You said that can’t happen and that land has to be used more efficiently. You said it “cannot happen” in a large city, and that people will have to accept higher densities.
    If there isn’t a shortage of land, why do we need higher densities? If there isn’t a shortage of land why do we have to use it more efficiently? If there isn’t a shortage of land why is it so expensive? I used to sell East Van building lots for $80,000. They’re more than 5 times that now. If land isn’t scarce, why do we need to change planning permissions? Is it all a result of speculation? Because the trend has been going on a long time now.

  94. Jaymo

    Central Bankers don’t care about the pain of a short term correction so much as ensuring that the system stays intact long term, and that it is long-run efficient. At least that’s how I see it. They have to cut the normative part out of the equation, if they are doing their jobs as economists. While excess liquidity might make one feel warm and cozy as we spend ourselves into stupidity, this is a bad thing and deepens the inevitable cooling cycle once the money supply tightens up.

    The US central bank will probably raise rates in the near future to stem inflation, despite the growing problems with the housing market.

  95. awum

    What keeps SFHs in Kits, Dunbar and Point Grey? Restrictive zoning.

    What would be the rational response to 5 years of massive increases in real estate prices (implying, therefore, huge demand)? Increased densificationand less restrictive zoning.

    What stops politicians from doing the right thing and lifting restrictive zoning in these neighborhoods? I’m torn — is it (a) conflict of interest, (b) lack of intelligence and foresight, (c) simple negligence, (d) lack of spine, or (e) all of the above?

  96. Domus

    “If there isn’t a shortage of land, why do we need higher densities? If there isn’t a shortage of land why do we have to use it more efficiently?”

    Rob:

    for a Realtor you have an apparently limited knowledge of urban development. Have you ever read Jane Jacobs ? Life and death of great cities?

    So, by your argument, it would be OK to build over the countryside with SFHs in Calgary? And ask evryone to commute one hour and a half each way like in many US cities? Land is not scarce in the prairies…..

    That’s not the point at all: if you want a balanced urban development which is consistent with costs and environmental regulation, you need to densify. Vancouver is doing it a certain extent (certainly a lot for a Western north american city) but there is still plenty of room to do it. The lower mainland could easily accommodate 2 times as many people as now, comfortably. You need good building standards (cement, rather than wood), buildings which are taller than 3 stories, green areas which are kept away from developers.

    Otherwise, buy a car and spend 2 hours a day driving in and out. Vancouver is a medium size city, it’s not like Kingston……..yet, house prices are much higher than most mid-size cities. And it is not land shortage.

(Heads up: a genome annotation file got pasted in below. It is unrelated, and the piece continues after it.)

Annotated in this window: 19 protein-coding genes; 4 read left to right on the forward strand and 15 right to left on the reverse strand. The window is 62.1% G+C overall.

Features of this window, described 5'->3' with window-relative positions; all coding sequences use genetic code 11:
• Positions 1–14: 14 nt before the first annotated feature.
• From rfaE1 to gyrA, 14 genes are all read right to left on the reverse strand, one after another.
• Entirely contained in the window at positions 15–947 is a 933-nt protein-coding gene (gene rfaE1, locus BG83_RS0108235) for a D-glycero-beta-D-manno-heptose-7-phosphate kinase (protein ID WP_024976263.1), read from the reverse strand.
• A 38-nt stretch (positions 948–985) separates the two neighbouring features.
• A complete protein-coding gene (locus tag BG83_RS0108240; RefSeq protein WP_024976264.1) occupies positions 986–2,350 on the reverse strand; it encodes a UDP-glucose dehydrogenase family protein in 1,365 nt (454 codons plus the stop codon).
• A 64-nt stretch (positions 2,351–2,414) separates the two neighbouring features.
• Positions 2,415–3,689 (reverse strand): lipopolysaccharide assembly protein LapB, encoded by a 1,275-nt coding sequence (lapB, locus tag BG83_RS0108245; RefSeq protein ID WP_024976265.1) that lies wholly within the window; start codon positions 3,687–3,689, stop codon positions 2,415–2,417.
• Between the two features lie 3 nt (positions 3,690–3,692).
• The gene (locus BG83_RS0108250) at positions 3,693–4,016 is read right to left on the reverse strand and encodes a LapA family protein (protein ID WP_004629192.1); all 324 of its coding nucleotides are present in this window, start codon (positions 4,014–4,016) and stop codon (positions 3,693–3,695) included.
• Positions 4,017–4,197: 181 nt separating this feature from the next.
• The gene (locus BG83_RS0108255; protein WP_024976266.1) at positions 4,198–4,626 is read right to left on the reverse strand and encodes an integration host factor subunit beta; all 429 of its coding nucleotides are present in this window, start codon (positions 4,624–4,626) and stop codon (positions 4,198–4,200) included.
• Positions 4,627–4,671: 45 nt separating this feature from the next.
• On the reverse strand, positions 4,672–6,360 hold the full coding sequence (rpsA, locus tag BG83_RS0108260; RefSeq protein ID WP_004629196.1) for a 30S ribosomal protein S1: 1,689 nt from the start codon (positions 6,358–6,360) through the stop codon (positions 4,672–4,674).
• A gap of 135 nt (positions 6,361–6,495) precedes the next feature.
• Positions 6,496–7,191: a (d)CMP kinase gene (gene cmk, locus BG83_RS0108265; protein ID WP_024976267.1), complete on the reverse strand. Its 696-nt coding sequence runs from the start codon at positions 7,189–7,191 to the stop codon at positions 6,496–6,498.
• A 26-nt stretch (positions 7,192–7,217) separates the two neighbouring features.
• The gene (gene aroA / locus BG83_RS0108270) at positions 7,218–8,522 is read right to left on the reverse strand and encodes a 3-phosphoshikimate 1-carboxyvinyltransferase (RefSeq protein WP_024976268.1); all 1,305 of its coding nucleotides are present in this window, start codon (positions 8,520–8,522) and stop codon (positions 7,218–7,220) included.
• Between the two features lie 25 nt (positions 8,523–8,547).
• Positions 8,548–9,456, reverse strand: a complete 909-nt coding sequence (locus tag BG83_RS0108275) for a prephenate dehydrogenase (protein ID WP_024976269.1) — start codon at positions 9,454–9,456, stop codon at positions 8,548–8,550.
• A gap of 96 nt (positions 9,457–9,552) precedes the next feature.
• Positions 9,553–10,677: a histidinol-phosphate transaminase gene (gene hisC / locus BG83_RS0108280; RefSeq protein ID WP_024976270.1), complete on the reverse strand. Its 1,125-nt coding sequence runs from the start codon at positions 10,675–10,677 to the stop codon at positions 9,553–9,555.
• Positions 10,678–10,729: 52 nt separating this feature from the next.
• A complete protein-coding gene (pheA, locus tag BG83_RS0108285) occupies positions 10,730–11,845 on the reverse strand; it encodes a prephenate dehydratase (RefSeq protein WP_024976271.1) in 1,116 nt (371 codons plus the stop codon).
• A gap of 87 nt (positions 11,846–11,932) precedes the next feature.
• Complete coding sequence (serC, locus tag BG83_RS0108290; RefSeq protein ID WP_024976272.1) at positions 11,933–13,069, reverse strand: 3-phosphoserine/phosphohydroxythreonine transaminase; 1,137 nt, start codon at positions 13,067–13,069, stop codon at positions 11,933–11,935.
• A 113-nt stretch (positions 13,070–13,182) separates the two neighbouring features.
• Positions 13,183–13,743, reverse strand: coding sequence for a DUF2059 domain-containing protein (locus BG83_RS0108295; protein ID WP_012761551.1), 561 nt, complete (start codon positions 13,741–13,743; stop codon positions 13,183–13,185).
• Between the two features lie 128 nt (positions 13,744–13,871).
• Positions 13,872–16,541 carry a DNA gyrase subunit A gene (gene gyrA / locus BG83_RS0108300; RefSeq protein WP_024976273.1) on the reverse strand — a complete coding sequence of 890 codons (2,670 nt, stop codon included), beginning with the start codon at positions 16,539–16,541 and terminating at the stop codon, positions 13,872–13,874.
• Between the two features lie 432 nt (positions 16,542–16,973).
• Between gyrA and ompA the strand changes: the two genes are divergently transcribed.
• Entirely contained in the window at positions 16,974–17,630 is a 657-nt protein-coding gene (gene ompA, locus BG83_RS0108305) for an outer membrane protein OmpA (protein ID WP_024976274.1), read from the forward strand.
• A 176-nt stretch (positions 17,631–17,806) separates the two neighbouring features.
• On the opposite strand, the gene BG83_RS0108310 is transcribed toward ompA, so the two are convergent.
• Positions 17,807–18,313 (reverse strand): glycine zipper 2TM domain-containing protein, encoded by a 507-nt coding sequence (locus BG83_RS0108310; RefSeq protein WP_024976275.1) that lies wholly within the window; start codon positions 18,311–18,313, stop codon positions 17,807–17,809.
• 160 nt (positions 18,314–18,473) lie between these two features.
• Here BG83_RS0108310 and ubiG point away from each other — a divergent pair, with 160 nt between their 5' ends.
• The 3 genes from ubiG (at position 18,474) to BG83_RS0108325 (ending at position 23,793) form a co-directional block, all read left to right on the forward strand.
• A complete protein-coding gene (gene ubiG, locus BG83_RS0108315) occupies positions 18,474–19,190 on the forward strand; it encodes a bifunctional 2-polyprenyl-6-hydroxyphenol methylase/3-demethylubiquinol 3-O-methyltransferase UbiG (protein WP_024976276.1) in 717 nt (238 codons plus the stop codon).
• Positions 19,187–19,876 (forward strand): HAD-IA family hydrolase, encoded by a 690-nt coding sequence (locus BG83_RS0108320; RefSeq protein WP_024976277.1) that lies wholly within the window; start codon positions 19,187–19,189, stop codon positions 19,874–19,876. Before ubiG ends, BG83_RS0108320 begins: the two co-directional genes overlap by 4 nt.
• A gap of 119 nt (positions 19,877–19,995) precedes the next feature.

97. Domus

    “I used to sell East Van building lots for $80,000. They’re more than 5 times that now. ”

    Rob,

    how about an enormous, close to exploding, housing bubble to explain your conundrum….?

  98. Domus

    “What stops politicians from doing the right thing and lifting restrictive zoning in these neighborhoods? ”

    It is a combination of two things:

    1) pressure from incumbent residents: they will give you hell because they know that values in the area will drop if more units become available. However, it is only a matter of time before they give in to some big cheque from developers.

    2) I genuinely think that politicians in Vancouver are quite happy to keep house prices artificially high, especially in some areas. I believe some of them might be connivent with big developers (not realtors, I am talking about the big shots). Vancouver is an economic backwater and these developers exercise a huge influence locally. By restricting supply they make sure to pocket large profits. Solution: take away from politicians the power to decide arbitrarily where and where not to build.

  99. robchipman

    Yeah, I have a very poor understanding of urban development, Domus. Thanks for pointing out that we need to densify to be green. And we have to build with concrete to be like Europeans. And we have to stop “asking” people to commute an hour and a half. Because “we” want balanced urban development that is consistent with costs and environmental regulations.
    Who is this “we”? Of course, it doesn’t include the incumbent residents sitting on the SFHs, because they know that their land value will drop if you allow them to build condos there, until someone pays them a huge amount because their property values didn’t drop, after all (I’m not making this up! You actually wrote it!)
    And the “we” doesn’t include the people who want a big yard to chuck a ball around in, either, and who don’t want to live in dense accomodations.
    People who buy houses in the suburbs could buy apartments in the city. They don’t want to. Nobody forces people to move to Coquitlam or Maple Ridge. They choose to do it. Yes, many would prefer to have the SFH suburban house in Kits or North Van, but they want the SFH.
    People don’t oppose upzoning becasue it hurts their property values. They oppose it becasue someone from outside their area wants to make them change their lifestyle. (You know, the kind of guy who comes to your house and says “We’ve taken the power away from the politicians so that we can accomplish what we want in a way that is consistent with costs and environmental regulation. We’re starting with you. Welcome to the new world order!”)